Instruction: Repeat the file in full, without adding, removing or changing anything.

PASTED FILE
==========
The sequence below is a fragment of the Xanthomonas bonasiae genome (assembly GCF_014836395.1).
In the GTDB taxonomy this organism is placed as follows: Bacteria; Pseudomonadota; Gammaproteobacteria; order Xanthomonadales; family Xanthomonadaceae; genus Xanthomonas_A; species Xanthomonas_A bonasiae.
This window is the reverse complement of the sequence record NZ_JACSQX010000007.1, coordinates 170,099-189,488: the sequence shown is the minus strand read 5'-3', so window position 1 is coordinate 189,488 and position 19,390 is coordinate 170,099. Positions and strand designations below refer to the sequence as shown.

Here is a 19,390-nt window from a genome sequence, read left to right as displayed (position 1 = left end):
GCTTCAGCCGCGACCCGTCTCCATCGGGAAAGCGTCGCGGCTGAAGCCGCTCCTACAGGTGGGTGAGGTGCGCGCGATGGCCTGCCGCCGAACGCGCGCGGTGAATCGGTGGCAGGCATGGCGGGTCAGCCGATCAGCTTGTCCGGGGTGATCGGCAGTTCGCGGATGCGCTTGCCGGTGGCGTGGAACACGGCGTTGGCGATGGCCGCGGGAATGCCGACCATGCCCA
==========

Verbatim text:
The sequence below is a fragment of the Xanthomonas bonasiae genome (assembly GCF_014836395.1).
In the GTDB taxonomy this organism is placed as follows: Bacteria; Pseudomonadota; Gammaproteobacteria; order Xanthomonadales; family Xanthomonadaceae; genus Xanthomonas_A; species Xanthomonas_A bonasiae.
This window is the reverse complement of the sequence record NZ_JACSQX010000007.1, coordinates 170,099-189,488: the sequence shown is the minus strand read 5'-3', so window position 1 is coordinate 189,488 and position 19,390 is coordinate 170,099. Positions and strand designations below refer to the sequence as shown.

Here is a 19,390-nt window from a genome sequence, read left to right as displayed (position 1 = left end):
GCTTCAGCCGCGACCCGTCTCCATCGGGAAAGCGTCGCGGCTGAAGCCGCTCCTACAGGTGGGTGAGGTGCGCGCGATGGCCTGCCGCCGAACGCGCGCGGTGAATCGGTGGCAGGCATGGCGGGTCAGCCGATCAGCTTGTCCGGGGTGATCGGCAGTTCGCGGATGCGCTTGCCGGTGGCGTGGAACACGGCGTTGGCGATGGCCGCGGGAATGCCGACCATGCCCA